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Life of Fraud

When the neatly dressed man and woman drove up to the UCLA/Armand Hammer Museum in a Mercedes and entered the art rental gallery, there was nothing to alert the manager that anything was wrong. The couple selected thousands of dollars in art to rent. The woman produced a driver's license and a credit card in the name of Hanit Peretz and filled out a rental agreement. The couple then disappeared with the art - never to be seen again. After spending more than a year and a half trying to locate the art and the suspects, the museum contacted the Art Theft Detail.

During an investigation lasting over a year, the detectives uncovered a pattern of fraud facilitated by the use of phony names, businesses and anonymous mail drop addresses. The detectives finally uncovered the true identity of the suspect, Nureet Granott, 49, who had assumed the identity of her sister living in Israel during the commission of several crimes. During the museum theft she had used a fraudulent credit card and gave fictitious rental information. The Mercedes she drove had been obtained through a fraudulent lease application. Granott committed a number of the crimes accompanied by her husband, David Yehuda Cohen, 33. Both listed their occupations as real estate agents.

The suspects were tracked to a fashionable residence in Beverly Hills. One of their personalized car license plates was "EARN BIG" (but should have been "STEAL BIG"). During a search of the house, the stolen art was found hanging on the walls - three years after the original theft. There was also evidence of other swindles, both large and small, from real estate scams and offshore bank account inquiries under fictitious names to defrauding service providers and merchants. Detectives read a letter written by the suspects to a veterinary hospital disputing a $1,240 bill, stating they did not own a pug puppy. Looking down, the officers noted a pug puppy nipping at their heels during the search.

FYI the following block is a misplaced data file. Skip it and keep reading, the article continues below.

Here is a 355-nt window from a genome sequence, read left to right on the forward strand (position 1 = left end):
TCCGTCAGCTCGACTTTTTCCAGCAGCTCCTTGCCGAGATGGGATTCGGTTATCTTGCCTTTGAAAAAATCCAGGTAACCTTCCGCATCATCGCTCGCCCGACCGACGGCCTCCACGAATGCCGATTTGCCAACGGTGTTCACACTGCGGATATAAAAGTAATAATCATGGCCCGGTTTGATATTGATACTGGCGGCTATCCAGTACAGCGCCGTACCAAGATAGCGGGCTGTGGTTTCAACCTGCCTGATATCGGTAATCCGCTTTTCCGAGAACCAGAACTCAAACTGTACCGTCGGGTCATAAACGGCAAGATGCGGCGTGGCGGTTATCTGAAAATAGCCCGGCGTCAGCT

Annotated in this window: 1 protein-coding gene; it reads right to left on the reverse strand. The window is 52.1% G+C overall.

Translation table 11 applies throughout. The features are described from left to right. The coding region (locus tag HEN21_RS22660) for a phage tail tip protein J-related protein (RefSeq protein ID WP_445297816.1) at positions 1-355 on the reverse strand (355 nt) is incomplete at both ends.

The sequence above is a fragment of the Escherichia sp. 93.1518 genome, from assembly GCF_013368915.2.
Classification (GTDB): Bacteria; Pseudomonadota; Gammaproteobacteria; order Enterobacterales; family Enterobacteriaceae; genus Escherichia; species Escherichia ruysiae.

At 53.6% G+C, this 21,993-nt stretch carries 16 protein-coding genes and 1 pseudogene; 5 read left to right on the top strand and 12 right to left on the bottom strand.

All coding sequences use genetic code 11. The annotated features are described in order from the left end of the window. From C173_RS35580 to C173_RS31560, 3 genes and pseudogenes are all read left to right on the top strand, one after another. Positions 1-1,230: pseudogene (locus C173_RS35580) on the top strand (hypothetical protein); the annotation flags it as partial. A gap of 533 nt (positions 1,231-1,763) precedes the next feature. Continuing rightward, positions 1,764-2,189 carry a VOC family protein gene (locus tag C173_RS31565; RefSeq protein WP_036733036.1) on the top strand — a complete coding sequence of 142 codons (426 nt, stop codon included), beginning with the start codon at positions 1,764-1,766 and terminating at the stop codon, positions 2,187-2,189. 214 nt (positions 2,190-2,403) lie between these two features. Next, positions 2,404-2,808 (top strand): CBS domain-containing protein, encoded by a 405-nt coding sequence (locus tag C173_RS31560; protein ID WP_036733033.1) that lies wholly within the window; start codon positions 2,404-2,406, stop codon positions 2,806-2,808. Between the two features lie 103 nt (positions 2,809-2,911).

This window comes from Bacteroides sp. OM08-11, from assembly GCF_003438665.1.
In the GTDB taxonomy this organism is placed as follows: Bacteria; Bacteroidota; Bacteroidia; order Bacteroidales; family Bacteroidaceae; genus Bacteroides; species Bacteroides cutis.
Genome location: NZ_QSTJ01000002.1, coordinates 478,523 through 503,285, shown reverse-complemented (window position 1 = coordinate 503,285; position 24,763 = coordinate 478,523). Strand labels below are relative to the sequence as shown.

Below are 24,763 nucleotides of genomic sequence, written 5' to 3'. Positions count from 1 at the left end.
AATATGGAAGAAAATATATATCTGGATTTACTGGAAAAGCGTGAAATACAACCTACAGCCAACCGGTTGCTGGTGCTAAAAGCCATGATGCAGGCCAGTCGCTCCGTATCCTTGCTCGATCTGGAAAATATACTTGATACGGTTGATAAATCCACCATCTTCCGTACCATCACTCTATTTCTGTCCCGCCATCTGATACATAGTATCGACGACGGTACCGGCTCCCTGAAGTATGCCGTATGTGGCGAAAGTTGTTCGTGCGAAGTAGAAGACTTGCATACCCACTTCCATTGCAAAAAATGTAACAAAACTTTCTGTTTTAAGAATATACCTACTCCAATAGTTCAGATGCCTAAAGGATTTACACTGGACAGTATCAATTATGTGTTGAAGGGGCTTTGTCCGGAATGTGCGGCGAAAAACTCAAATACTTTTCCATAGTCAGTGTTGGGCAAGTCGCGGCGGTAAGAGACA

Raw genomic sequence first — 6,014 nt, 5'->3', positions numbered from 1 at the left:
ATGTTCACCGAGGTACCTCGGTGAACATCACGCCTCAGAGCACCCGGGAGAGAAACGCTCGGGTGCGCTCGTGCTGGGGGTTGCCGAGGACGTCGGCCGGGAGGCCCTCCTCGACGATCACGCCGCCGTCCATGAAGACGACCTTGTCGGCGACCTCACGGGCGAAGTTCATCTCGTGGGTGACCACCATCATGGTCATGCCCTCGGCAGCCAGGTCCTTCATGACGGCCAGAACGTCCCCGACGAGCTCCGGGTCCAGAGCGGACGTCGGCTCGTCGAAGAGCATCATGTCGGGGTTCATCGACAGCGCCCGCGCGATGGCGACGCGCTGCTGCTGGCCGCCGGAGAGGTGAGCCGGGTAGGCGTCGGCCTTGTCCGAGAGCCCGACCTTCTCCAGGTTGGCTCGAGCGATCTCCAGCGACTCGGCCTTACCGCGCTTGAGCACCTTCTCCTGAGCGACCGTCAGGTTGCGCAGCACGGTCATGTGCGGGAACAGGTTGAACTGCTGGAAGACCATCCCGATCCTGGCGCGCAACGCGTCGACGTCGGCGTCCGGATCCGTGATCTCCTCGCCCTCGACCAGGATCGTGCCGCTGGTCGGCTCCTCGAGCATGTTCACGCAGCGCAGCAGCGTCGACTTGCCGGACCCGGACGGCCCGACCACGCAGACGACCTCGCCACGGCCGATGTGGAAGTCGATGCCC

Detectives saw $100,000 in additional artworks decorating the house but none had been reported stolen. All of this art was photographed and was included in an art bulletin along with photos of the suspects and their method of operation. The art bulletin was distributed to art dealers, galleries, museums, auction houses, etc. in an effort to try to find additional victims and to identify stolen art in possession of the suspects.

One of these bulletins went to the L.A. County Museum of Art (LACMA) where the manager of the art rental gallery read the bulletin and recognized Granott and Cohen as the same suspects who had stolen art from LACMA in exactly the same manner and during the same time period as the UCLA/Armand Hammer Museum theft. In addition, the manager recognized several of the artworks depicted in the bulletin as ones taken from LACMA. However, the manager decided not to make a crime report or contact the police department with these observations.

Months later, the Art Theft Detail finally became aware of this crime through an artist who stumbled upon one of the art bulletins and recognized a stolen artwork as his. He contacted the detectives and informed them of the LACMA theft. As a result of this, the detectives were able to recover all six original artworks taken from the museum ngs/ell as over $7,000 in restitution for lost rental fees.

Nureet Granott was arrested and pled guilty to four counts of grand theft.